New Sunset editor Kitty Morgan returns West to build on the magazine’s legacy
For new Sunset editor Kitty Morgan, it’s a return to the West that she still thinks of as home after almost two decades in the Midwest/East. It’s also a return to where her journalism career began, which makes it all seem just a tad “weird.”
“In the 80s, I was an assistant travel editor, based at Sunset’s Southern California office,” she said during a recent visit to the magazine’s headquarters in Menlo Park.
Kitty went on to jobs at the Orange County Register as first restaurant, and then travel editor, before heading to Cincinnati where husband Charles Desmarais had taken a job as Director of the Contemporary Arts Center. Once there, she became editor of Cincinnati magazine.
“I think it was there that I honed my editorial skills,” she said. “I suddenly was in a position that required me to be more knowledgeable about a place than the people who lived there.”
One could assume that a magical symbiotic muse followed Kitty and Charles wherever they went, if only Kitty had ended up at a New York media company when Charles became Deputy Director for Art at the Brooklyn Museum in 2005. Instead, they had a bit of a commuter marriage during Kitty’s five-year tenure as Executive Editor of Better Homes & Gardens in Des Moines, Iowa.
The couple’s principal residence was in New York, and it was there that Kitty discovered what she calls her principal vice — fashion. “I loved shopping at Barney’s and I miss it,” she said. “There’s a Barney’s in San Francisco, but it’s not nearly as good.”
Fast forward to May 2011 when Charles was named President of the San Francisco Art Institute. In August, the couple moved to the City, and Kitty left Better Homes and Garden (and Barneys New York).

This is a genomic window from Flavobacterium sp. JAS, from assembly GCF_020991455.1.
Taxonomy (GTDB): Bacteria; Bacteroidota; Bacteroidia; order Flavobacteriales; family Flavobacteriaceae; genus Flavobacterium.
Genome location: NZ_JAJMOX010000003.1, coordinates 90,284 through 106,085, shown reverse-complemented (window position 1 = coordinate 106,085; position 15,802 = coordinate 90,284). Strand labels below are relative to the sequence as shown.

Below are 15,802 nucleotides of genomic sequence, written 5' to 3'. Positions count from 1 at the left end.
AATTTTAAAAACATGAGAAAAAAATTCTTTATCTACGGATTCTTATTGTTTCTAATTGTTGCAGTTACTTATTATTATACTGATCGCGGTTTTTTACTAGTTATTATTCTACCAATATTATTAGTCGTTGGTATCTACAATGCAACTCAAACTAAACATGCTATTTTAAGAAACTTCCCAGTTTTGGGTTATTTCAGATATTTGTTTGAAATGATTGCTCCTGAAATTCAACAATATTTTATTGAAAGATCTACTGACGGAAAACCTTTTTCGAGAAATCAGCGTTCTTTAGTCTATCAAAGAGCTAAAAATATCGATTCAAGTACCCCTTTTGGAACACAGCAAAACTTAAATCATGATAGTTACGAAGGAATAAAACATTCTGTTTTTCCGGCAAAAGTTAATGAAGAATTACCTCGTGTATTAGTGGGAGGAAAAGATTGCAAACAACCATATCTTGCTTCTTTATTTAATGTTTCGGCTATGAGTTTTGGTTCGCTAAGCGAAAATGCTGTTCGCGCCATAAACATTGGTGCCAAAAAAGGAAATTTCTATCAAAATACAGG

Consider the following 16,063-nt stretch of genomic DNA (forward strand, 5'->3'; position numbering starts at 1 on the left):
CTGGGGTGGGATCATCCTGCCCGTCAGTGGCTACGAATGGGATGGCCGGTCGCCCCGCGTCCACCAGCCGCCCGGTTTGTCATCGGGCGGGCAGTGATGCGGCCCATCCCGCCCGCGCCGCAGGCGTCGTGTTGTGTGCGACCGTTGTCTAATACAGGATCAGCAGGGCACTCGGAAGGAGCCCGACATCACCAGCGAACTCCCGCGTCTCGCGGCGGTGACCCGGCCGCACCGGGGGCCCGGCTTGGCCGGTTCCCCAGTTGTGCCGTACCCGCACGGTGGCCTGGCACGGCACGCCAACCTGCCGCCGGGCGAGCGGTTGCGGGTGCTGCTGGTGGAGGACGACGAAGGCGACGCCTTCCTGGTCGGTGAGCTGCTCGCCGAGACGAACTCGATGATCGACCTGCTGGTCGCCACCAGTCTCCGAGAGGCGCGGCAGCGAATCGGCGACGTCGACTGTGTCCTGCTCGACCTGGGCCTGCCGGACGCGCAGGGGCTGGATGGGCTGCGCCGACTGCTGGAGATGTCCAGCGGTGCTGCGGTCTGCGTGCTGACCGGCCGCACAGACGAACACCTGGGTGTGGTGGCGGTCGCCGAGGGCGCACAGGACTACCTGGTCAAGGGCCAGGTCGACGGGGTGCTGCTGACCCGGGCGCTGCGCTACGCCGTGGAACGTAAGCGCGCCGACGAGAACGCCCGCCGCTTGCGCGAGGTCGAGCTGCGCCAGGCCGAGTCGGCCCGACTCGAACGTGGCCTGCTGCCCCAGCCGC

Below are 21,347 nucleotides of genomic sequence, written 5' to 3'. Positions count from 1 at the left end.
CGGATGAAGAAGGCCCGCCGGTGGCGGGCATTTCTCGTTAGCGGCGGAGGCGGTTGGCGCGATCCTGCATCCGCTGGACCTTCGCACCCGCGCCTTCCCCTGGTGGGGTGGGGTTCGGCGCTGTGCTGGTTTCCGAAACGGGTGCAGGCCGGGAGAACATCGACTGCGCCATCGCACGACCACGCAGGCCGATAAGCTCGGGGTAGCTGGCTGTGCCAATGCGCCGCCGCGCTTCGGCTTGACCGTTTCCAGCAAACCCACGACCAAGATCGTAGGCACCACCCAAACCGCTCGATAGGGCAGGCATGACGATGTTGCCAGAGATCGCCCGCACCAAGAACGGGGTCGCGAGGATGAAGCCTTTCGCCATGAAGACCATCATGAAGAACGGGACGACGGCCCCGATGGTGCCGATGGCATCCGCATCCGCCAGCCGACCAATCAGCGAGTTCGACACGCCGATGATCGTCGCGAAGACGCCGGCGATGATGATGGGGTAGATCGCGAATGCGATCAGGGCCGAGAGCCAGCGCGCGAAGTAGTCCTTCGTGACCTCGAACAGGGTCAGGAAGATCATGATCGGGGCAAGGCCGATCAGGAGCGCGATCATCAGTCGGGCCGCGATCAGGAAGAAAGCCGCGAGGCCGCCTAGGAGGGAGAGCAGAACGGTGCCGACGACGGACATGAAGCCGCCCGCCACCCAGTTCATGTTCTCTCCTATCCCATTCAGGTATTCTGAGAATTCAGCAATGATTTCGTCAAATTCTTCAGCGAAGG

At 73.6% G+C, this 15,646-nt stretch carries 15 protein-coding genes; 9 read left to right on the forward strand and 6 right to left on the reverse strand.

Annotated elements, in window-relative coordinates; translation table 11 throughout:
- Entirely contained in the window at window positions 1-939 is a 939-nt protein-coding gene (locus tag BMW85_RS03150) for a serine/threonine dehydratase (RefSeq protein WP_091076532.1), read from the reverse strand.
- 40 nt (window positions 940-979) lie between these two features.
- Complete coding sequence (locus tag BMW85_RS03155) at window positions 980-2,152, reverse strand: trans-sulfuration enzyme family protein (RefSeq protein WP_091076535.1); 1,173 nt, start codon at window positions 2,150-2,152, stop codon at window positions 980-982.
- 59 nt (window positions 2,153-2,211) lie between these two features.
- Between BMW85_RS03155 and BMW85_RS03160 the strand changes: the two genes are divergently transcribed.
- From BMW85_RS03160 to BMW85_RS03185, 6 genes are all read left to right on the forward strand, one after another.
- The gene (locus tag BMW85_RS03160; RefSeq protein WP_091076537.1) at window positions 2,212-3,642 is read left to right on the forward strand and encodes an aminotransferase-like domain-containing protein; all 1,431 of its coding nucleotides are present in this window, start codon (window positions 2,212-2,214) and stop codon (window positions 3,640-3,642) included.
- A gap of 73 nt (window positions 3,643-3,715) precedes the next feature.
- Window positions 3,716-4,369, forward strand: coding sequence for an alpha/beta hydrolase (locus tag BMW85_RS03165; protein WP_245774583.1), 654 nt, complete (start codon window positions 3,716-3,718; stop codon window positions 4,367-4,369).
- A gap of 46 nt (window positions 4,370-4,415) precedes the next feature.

“I had a real desire to come back to the West Coast,” said Kitty, who grew up in California and graduated from UC Berkeley. “I moved here thinking I’d reinvent myself from print to some kind of digital editor.”
Instead, Sunset beckoned. And, now she has a voice in both worlds — print and digital.
“I’ve inherited a legacy,” she said. “For many people, Sunset has long been part of their lives. They’re our fans. My job is to build on that while attracting new readers who also love the West.”
We asked Kitty to be photographed in front of the still beautiful but weathered Cliff May double doors that have been the entrance to Sunset since 1951 when the magazine moved south from San Francisco to Menlo Park. That got us talking about not just the building’s exterior but what goes on inside the dual buildings on both sides of Willow Road that thousands of Menlo Park residents drive by each month.
“This building isn’t just about creating a magazine,” said Kitty. “It’s about cultivating the nexus of intelligence about the West. How do we continue to be the idea lab of the West?”
“I’m really interested in how to capture the knowledge and insight the staff has gained. Whether a person has been here a year or 20 years, they are all following trends, traveling to every nook and cranny of the West. The staff has a deep knowledge about what they’re covering. That’s what makes Sunset different.”
Photos by Scott R. Kline